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« June 2009 | Main | September 2009 »

July 30, 2009

Deal killers: The Telco 2-year contracts

Years ago, when some exciting new piece of technology came along I simply could not resist buying it. When the first Newton came out I plunked down seven hundred bucks, just to see how it worked and because I simply had to have one. Likewise when Compaq released the Concerto Tablet PC in the mid-1990s. And when that same Compaq came out with its first iPAQs. I bought one.

You can't do that anymore these days. That's because virtually every piece of technology now includes a phone, and in order to get service you have to sign up for a 2-year contract with the telephone company. Not gonna happen. If I could pick and choose service or just try out a service, I'd probably have a Palm Pre by now, and each of my notebooks and tablets would probably have a wireless card in it. As is, I'd have to sign up for 2-year contracts for each of those devices. Not gonna happen, ever.

So instead of having a Palm Pre and being able to tell friends and anyone out there interested in reading my blogs and articles on what I think about it, I couldn't care less. Am I going to sign with Sprint just to get a Palm Pre? Not gonna happen. Sprint is the company who sent me to collection three times after I cancelled a fully paid and expired contract. Am I going to sign with Verizon or anyone else for TWO YEARS just to get wireless in my notebook? Not gonna happen. Ever.

I know, enough people sign those obnoxious contracts because they see no other option. For those of us who love technology and always had the latest and greatest to write about and take wherever we went, we don't do that anymore. We can't. The telcos' greed has killed it all.

Posted by conradb212 at 10:53 PM | Comments (0)

July 13, 2009

The dangers of product photography

While most of the press either uses official product photography supplied by PR agencies or press centers, or takes quickie snapshots with their smartphones, we here at do it the hard way. We do our own product photography and always make sure that the devices are shown in the environment they are most likely going to be used in. That isn't always easy.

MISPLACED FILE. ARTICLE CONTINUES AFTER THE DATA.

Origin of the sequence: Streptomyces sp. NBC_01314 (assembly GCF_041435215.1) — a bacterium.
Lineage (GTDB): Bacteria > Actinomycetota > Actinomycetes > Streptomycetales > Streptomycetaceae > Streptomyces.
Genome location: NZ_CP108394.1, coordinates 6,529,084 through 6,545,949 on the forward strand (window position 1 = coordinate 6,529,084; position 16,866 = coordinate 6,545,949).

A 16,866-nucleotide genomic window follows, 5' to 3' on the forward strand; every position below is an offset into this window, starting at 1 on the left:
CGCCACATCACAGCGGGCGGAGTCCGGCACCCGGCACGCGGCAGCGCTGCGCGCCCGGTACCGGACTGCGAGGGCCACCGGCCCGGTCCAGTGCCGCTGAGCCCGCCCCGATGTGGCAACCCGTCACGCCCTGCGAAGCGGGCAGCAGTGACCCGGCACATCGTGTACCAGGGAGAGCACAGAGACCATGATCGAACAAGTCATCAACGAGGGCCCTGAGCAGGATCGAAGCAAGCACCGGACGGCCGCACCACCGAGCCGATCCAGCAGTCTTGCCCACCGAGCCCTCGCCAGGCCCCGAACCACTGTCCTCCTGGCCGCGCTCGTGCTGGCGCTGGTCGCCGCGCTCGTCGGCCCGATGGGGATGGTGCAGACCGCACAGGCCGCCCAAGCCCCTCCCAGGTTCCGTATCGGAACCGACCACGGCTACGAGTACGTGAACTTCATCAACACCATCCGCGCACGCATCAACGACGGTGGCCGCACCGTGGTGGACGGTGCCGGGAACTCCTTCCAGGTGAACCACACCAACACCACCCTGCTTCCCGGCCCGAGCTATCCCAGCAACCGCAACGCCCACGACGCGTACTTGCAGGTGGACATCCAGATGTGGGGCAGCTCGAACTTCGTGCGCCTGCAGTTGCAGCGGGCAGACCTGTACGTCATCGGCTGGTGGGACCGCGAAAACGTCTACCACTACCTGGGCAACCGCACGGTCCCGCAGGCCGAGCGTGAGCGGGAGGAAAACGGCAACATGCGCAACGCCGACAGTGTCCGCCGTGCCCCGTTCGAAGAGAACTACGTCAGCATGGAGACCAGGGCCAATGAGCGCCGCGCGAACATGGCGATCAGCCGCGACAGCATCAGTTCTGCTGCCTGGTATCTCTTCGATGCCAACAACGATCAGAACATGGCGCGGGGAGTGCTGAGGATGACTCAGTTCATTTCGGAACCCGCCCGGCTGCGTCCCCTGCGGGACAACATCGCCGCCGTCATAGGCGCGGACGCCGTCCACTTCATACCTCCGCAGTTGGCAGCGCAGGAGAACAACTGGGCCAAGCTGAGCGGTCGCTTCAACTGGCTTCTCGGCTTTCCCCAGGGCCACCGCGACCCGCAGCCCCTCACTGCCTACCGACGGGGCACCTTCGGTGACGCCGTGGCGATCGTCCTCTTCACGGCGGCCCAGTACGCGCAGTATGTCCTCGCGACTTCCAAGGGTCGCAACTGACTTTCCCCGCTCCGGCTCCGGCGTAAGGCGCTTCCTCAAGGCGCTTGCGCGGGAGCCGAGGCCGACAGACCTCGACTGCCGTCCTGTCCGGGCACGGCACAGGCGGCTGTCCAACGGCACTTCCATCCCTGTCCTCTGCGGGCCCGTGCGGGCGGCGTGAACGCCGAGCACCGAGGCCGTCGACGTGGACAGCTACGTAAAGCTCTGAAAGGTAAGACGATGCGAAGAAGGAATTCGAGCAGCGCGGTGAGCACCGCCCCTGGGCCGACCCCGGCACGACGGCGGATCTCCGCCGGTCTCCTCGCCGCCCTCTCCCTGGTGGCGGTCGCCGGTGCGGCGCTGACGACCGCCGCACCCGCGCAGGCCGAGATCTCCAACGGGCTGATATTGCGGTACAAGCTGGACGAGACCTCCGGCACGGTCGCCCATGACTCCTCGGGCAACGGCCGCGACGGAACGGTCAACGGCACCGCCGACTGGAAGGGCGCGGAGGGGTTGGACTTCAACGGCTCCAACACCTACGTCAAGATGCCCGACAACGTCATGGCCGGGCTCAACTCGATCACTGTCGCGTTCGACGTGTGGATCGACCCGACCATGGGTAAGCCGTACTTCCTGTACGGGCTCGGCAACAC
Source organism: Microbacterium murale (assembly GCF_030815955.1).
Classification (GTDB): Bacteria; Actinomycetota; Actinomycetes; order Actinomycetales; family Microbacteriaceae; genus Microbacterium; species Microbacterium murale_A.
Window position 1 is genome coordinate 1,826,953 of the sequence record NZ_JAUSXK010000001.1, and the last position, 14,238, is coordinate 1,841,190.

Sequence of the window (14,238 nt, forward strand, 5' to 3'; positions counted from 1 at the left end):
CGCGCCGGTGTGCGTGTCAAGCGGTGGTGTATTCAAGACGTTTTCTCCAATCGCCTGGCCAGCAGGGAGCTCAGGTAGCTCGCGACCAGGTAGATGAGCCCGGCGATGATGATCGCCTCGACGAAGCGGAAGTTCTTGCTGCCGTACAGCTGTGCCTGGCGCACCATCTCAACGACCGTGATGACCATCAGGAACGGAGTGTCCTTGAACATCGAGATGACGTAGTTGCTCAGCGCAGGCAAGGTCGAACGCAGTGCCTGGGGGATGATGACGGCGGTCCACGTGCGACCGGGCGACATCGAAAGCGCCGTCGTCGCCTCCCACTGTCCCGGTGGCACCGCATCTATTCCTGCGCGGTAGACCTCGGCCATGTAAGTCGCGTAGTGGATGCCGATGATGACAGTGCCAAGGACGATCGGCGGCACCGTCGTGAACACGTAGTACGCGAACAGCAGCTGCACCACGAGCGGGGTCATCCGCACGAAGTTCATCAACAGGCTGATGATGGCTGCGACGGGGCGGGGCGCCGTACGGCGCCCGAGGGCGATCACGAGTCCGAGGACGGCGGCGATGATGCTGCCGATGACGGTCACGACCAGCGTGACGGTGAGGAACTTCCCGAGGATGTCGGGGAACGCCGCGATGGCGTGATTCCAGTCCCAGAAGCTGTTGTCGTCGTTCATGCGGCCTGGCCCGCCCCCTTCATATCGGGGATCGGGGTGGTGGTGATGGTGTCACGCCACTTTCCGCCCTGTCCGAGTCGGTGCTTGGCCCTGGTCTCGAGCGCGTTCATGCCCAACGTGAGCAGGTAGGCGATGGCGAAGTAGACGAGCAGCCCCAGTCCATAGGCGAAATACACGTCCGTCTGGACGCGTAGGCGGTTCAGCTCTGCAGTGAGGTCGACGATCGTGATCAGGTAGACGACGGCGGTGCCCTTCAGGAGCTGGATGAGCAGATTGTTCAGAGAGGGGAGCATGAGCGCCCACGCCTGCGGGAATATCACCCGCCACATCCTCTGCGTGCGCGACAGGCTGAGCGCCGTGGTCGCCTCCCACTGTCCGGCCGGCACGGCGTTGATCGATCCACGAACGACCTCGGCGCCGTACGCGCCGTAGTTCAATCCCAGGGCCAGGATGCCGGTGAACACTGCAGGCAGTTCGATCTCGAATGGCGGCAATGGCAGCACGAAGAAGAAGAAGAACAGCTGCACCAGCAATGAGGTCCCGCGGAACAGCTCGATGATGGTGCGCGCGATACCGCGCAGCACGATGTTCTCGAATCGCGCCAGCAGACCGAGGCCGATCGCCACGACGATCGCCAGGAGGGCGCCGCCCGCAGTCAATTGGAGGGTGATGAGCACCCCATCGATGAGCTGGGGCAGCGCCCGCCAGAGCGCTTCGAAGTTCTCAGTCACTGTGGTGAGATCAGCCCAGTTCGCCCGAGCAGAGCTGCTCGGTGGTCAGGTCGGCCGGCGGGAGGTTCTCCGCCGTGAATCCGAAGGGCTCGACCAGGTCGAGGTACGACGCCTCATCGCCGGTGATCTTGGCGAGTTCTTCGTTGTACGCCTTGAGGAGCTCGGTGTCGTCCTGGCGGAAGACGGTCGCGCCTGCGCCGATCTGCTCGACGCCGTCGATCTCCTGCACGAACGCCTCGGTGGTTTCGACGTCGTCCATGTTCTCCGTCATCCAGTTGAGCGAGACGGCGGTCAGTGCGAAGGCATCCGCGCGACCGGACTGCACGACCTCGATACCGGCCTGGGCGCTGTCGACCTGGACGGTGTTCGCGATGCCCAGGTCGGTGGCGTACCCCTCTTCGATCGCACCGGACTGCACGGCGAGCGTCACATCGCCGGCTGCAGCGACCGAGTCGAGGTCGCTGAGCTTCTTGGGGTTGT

I was reminded of that as we recently needed to do product photography on a good half dozen of rugged machines. These were rugged and ultra-rugged computers designed to be used on forklifts, in trucks, on bulldozers and other such heavy duty equipment. Well, it so happened that there was a significant construction site nearby where a large number of utility company trucks, dozers, graders and lifts were prepping a parcel of land for who-knows-what. Construction hadn't really started yet, and so the property wasn't fenced in, and all that heavy-duty machinery was just a perfect prop for the product photography I wanted.

So I filled the back of my car with rugged computers, seven in all, and headed for the construction site. For a couple of hours, Carol, our intrepid product photographer, posed the machines on bulldozers, trucks and all sorts of heavy equipment, taking a couple hundred great shots. But we were also sweating bullets as all of a sudden it occurred to us that law enforcement might show up and inquire as to what, exactly, we were doing and where, exactly, all those computers were coming from. The rugged tablets, panels and notebooks we photographed looked like they belonged in the trucks we took pictures of much more than they looked like they belonged to us.

As it turned out, while a few police vehicles drove by, no one stopped and asked what we were doing. And so we didn't have to explain why we were carrying about US$25,000 worth of rugged computers from a construction site into the back of our car. Obviously, we could have explained, but it might have taken an hour or two and perhaps a trip downtown in the back of a police cruiser.

Posted by conradb212 at 09:14 PM | Comments (0)